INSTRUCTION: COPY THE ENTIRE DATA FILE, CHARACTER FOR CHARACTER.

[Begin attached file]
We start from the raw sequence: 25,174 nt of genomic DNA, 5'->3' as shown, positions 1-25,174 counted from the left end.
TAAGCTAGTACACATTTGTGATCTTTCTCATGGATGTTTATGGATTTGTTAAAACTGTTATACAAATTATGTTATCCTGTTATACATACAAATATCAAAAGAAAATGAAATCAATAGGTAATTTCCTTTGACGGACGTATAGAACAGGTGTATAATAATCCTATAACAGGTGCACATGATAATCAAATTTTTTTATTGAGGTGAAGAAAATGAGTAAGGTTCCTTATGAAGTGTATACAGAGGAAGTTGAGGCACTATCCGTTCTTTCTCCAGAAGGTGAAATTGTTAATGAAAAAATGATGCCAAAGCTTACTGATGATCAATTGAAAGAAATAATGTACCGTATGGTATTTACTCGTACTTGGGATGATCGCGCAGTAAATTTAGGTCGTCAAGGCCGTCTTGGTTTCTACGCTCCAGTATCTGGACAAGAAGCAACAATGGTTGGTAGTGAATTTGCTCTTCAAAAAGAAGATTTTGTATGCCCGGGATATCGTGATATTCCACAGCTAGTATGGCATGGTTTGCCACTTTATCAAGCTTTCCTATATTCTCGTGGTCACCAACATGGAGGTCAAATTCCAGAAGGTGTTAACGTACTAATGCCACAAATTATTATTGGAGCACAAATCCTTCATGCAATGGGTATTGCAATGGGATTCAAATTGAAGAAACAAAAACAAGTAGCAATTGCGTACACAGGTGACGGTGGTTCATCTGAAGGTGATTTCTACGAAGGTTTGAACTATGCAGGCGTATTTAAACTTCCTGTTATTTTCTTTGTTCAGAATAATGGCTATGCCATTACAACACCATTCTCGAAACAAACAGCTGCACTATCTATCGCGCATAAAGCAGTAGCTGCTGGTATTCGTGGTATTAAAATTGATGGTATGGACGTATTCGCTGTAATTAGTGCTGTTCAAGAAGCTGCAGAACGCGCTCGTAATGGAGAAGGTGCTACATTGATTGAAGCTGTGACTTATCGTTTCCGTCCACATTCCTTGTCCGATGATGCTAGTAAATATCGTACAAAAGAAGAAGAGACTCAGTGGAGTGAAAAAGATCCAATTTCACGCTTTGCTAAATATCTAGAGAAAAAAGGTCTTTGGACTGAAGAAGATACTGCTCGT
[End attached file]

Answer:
We start from the raw sequence: 25,174 nt of genomic DNA, 5'->3' as shown, positions 1-25,174 counted from the left end.
TAAGCTAGTACACATTTGTGATCTTTCTCATGGATGTTTATGGATTTGTTAAAACTGTTATACAAATTATGTTATCCTGTTATACATACAAATATCAAAAGAAAATGAAATCAATAGGTAATTTCCTTTGACGGACGTATAGAACAGGTGTATAATAATCCTATAACAGGTGCACATGATAATCAAATTTTTTTATTGAGGTGAAGAAAATGAGTAAGGTTCCTTATGAAGTGTATACAGAGGAAGTTGAGGCACTATCCGTTCTTTCTCCAGAAGGTGAAATTGTTAATGAAAAAATGATGCCAAAGCTTACTGATGATCAATTGAAAGAAATAATGTACCGTATGGTATTTACTCGTACTTGGGATGATCGCGCAGTAAATTTAGGTCGTCAAGGCCGTCTTGGTTTCTACGCTCCAGTATCTGGACAAGAAGCAACAATGGTTGGTAGTGAATTTGCTCTTCAAAAAGAAGATTTTGTATGCCCGGGATATCGTGATATTCCACAGCTAGTATGGCATGGTTTGCCACTTTATCAAGCTTTCCTATATTCTCGTGGTCACCAACATGGAGGTCAAATTCCAGAAGGTGTTAACGTACTAATGCCACAAATTATTATTGGAGCACAAATCCTTCATGCAATGGGTATTGCAATGGGATTCAAATTGAAGAAACAAAAACAAGTAGCAATTGCGTACACAGGTGACGGTGGTTCATCTGAAGGTGATTTCTACGAAGGTTTGAACTATGCAGGCGTATTTAAACTTCCTGTTATTTTCTTTGTTCAGAATAATGGCTATGCCATTACAACACCATTCTCGAAACAAACAGCTGCACTATCTATCGCGCATAAAGCAGTAGCTGCTGGTATTCGTGGTATTAAAATTGATGGTATGGACGTATTCGCTGTAATTAGTGCTGTTCAAGAAGCTGCAGAACGCGCTCGTAATGGAGAAGGTGCTACATTGATTGAAGCTGTGACTTATCGTTTCCGTCCACATTCCTTGTCCGATGATGCTAGTAAATATCGTACAAAAGAAGAAGAGACTCAGTGGAGTGAAAAAGATCCAATTTCACGCTTTGCTAAATATCTAGAGAAAAAAGGTCTTTGGACTGAAGAAGATACTGCTCGT